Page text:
The last two weeks have been pretty busy for us and we haven’t been able to get up to the property as much as we’d like. Now that my work contract is over we’ll be able to spend more time cleaning up the property and preparing for construction to start (hopefully soon!).
We went up this weekend and started clearing some trails across and down to the bottom. We’re using logs from some trees that were trimmed a few weeks ago to mark out our paths. I think our new trails look quite nice and I’m hoping we can maintain them!
In addition to the clearing work, our friends brought up their fruit liberator and we brought home 9 coconuts!
I’ve been hesitant about using the machete for opening coconuts, not because it's not an effective method but because my aiming skills aren’t great and I end up obliterating the coconut. I’ve been wanting to save the inner shells of the cocos so I’ve been determined to come up with a better method. I think I’ve finally succeeded. I’m so tickled with my new found skill I’ve decided to share it with all of you!
(I realize many people may already know how to do this but as a city slicker this isn’t a skill that was previously in my repertoire)
It all starts with a box of green cocos, a large serrated kitchen knife or cleaver, and a small pairing knife (or something close to those)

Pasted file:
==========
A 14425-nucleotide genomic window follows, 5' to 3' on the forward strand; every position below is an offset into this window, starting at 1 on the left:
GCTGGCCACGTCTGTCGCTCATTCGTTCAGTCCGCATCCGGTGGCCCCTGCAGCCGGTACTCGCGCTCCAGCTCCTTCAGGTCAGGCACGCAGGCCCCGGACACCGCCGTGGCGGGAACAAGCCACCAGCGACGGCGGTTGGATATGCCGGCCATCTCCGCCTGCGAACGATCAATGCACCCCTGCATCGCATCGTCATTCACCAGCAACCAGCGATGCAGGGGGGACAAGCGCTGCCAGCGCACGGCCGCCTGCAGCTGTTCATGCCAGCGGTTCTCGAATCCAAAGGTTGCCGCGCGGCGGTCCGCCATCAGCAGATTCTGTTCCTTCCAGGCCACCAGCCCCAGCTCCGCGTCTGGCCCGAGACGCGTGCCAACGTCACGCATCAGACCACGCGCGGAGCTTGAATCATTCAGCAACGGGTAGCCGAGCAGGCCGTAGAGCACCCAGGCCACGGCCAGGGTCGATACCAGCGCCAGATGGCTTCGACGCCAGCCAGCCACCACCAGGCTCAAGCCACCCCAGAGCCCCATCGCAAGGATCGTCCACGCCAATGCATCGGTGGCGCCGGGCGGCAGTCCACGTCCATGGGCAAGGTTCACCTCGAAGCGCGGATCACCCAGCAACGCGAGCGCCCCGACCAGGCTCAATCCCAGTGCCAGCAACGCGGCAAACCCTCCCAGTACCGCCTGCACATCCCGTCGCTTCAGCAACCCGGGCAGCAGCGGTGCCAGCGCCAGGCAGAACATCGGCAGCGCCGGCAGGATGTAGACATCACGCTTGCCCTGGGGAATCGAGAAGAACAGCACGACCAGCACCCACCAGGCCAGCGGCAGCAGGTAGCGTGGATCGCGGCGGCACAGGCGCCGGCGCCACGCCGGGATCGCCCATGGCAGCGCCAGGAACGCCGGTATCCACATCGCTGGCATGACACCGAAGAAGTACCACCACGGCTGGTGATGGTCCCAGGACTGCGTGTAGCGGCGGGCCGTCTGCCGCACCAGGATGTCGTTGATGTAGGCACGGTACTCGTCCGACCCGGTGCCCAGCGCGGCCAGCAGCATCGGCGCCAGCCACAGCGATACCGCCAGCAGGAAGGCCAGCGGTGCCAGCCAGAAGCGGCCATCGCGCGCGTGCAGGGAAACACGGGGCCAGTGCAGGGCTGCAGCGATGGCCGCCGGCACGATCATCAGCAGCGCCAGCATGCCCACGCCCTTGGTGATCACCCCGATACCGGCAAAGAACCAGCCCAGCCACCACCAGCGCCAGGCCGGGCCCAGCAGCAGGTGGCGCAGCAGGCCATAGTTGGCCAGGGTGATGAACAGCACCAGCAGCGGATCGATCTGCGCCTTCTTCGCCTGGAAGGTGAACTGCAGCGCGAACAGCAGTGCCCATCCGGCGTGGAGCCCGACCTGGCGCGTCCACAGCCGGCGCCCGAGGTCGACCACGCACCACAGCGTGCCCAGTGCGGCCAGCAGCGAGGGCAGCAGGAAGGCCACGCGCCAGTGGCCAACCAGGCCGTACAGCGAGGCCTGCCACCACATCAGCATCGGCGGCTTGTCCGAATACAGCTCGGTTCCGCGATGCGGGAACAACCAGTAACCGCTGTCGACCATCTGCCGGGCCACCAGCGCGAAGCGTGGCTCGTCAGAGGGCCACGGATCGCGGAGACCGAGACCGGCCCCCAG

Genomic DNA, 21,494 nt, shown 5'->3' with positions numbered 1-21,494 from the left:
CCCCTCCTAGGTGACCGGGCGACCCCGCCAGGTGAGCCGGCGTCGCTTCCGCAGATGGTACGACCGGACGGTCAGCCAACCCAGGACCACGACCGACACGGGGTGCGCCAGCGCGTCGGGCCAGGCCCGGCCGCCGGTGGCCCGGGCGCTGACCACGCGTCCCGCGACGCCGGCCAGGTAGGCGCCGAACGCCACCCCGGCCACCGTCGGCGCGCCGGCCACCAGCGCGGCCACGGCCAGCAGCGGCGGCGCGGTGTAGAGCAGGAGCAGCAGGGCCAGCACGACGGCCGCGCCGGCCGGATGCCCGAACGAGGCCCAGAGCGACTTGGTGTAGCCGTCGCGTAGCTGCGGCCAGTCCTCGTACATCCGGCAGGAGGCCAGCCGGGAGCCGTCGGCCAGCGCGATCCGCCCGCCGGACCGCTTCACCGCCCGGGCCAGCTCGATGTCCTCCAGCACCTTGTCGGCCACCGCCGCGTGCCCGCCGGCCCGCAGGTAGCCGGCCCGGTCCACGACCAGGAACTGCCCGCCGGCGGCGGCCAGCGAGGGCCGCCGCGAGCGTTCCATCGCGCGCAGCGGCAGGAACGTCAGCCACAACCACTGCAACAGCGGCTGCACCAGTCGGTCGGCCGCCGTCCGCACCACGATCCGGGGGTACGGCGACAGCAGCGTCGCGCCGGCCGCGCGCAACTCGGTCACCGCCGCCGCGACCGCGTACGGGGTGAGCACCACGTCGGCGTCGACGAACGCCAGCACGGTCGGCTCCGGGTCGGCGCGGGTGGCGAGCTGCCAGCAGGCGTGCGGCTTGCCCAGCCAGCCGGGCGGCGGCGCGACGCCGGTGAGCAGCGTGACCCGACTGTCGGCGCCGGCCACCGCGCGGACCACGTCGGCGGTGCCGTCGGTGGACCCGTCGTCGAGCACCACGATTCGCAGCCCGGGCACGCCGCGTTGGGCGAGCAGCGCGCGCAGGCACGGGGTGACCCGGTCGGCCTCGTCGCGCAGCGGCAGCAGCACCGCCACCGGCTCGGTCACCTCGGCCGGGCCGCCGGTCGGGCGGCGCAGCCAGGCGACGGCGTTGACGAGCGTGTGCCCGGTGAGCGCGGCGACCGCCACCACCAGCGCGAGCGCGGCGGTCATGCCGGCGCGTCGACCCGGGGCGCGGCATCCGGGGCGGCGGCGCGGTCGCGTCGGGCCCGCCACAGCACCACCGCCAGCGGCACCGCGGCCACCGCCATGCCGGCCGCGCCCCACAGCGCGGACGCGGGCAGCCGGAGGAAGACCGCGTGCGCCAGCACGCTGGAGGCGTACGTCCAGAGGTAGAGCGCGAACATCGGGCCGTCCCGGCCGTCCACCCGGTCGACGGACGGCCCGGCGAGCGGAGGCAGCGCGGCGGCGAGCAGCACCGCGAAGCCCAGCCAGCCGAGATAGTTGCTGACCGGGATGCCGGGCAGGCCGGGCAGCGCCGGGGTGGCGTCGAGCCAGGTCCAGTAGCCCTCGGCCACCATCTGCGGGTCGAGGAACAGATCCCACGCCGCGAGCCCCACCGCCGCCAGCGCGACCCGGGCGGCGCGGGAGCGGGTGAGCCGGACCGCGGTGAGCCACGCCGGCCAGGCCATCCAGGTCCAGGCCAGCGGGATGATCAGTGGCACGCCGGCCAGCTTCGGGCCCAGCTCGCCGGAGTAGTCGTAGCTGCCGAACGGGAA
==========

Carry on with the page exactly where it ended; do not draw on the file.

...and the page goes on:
For best stability it's best to cut off the stem end first to give yourself a flat base to work with. It took me a couple tries to figure out I needed to cut off the stem end and not the top first...
This is the “top” - where you’ll eventually make a hole.
Once you have a nice base you can start “shaving” the coconut. This is just to remove the green skin and husk so you can get to the nut inside. If you only want the water from inside and don’t care about the meat you could skip this step and just shave the top, but since I wanted the nut shell I cleaned as much husk off as a could.
Fun Fact - the coir of the coconut (the fibers between the green skin and the nut) are used in all sorts of products, like door mats, mattresses, upholstery, composting, ropes, finishing nets, and in composting toilets!! Eventually we’ll use it for compost on the property.
After cleaning off as much of the husk as you can, you’ll start to see 3 lines that lead to the point at the top of the coco, within these three lines are the sweet spot for popping the coconut open.
Using the butt of a small chopping knife I gave the nut a few whacks until I felt some give. Then you can use the knife to pry open the top of the nut. There is a satisfying little pressure release noise when you finally reach the motherland and its usually accompanied with a little happy dance by the nut liberator.
Once you drain the water from the nut you can go around the perimeter of the nut with a hammer, a few good whacks should crack the nut along its seam so you can open it to scoop out the meat.
Our ultimate goal in saving the shells was to use them as little planters for our ever growing seedling collection!
The whole process took about an hour and a half to de-husk, crack, and clean 9 coconuts. The only thing I’d change is the work location! This is a messy process and next time I’ll be doing it outside. I'm going to be cleaning coconut bits from the kitchen for days now… The mess in this photo is from one coconut!
The result was totally worth the effort!! This is the meat and water from about 5 coconuts! (Some got consumed by bystanders during the extraction process.)